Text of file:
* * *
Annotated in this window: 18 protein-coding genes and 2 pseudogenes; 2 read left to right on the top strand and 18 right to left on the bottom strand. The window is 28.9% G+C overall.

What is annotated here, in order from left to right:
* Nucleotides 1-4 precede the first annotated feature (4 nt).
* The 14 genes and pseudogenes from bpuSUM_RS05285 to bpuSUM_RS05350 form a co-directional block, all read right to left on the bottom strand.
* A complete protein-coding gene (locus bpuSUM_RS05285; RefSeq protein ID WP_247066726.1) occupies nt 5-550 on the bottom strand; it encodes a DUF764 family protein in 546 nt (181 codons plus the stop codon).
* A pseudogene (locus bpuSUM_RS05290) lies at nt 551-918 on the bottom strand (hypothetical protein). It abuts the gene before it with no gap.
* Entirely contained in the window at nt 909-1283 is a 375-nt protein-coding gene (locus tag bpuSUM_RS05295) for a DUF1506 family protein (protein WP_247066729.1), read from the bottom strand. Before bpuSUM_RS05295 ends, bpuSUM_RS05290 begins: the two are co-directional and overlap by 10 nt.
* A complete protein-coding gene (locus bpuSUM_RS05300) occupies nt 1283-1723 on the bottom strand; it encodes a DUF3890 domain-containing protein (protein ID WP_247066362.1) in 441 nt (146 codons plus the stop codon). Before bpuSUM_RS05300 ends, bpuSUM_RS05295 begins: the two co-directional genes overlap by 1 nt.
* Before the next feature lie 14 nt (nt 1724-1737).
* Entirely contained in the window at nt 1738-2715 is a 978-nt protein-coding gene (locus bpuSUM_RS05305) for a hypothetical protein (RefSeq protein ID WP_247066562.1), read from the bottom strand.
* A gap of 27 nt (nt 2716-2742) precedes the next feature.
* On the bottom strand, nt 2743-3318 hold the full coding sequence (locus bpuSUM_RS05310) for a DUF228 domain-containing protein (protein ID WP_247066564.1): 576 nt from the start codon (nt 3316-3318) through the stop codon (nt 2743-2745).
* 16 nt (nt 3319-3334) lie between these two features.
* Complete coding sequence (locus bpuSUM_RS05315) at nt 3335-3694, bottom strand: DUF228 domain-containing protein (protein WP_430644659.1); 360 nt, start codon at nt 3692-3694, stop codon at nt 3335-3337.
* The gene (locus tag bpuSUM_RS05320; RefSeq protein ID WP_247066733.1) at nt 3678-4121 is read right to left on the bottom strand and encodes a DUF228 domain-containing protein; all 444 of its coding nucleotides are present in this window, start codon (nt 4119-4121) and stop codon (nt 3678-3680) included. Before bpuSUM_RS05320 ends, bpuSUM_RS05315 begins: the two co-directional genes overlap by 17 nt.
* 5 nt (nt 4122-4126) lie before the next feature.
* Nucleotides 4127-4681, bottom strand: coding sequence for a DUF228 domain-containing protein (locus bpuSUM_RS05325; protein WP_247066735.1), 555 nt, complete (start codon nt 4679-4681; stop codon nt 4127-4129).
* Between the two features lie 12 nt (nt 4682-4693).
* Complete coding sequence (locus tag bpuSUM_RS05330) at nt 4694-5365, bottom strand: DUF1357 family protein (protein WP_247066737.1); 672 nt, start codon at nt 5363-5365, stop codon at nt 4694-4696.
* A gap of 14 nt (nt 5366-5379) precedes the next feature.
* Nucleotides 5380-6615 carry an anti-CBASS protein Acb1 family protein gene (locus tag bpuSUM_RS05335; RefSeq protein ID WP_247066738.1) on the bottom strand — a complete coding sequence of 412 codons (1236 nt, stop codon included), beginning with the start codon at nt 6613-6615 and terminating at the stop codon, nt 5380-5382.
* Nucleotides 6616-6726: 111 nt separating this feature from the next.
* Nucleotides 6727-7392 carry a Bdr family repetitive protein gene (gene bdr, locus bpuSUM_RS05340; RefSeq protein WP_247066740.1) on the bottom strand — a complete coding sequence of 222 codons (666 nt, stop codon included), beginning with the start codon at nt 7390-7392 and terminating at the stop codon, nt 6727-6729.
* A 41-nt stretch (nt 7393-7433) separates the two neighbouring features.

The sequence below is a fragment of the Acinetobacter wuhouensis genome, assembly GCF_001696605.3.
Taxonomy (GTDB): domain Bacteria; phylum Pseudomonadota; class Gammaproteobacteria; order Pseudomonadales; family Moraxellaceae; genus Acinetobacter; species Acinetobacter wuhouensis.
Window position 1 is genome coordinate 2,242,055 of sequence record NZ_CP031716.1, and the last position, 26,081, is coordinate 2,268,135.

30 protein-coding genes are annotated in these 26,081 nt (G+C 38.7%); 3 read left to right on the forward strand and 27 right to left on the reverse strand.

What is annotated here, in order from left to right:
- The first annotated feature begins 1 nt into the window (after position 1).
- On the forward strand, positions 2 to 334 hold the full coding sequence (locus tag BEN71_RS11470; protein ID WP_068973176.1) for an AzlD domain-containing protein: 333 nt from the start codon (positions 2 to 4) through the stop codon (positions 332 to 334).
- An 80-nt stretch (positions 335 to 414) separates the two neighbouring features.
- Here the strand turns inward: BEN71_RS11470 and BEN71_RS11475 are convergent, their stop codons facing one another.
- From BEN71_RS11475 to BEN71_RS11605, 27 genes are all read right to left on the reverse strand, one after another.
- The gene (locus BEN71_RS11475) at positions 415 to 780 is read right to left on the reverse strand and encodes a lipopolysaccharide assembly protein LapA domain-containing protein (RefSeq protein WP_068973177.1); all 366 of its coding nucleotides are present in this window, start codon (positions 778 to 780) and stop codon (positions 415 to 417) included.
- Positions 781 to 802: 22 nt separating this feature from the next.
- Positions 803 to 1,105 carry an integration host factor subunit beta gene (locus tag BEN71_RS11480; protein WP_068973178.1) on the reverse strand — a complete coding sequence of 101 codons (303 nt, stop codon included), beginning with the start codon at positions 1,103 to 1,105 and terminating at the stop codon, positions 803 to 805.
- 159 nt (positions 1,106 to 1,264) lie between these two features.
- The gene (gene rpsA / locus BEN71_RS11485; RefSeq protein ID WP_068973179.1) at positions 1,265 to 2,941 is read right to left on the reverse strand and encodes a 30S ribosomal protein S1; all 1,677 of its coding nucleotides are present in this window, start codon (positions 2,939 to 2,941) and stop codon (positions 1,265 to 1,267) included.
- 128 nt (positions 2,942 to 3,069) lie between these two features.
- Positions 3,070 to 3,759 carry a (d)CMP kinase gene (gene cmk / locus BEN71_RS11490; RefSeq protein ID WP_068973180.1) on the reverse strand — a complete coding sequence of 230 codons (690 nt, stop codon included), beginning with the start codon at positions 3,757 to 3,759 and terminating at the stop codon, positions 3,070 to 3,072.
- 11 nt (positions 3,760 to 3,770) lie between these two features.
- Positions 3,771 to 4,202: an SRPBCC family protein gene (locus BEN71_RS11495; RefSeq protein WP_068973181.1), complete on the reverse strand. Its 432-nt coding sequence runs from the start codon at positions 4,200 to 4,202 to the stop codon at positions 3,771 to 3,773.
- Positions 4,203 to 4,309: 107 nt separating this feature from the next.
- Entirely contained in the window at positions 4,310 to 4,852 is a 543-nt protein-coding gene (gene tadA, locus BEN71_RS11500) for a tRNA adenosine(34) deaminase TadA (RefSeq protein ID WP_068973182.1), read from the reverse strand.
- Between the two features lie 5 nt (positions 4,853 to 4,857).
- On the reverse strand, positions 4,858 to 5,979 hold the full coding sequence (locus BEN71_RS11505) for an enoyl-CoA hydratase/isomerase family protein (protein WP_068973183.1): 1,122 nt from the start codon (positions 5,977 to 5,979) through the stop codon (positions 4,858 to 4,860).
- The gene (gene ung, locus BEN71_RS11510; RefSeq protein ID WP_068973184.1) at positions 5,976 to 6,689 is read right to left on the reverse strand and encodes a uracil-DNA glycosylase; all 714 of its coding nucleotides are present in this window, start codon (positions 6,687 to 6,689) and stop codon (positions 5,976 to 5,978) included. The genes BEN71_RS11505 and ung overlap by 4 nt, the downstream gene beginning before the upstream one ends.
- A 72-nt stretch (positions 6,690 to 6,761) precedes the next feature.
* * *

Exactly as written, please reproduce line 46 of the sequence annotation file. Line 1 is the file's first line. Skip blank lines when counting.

- Between the two features lie 5 nt (positions 4,853 to 4,857).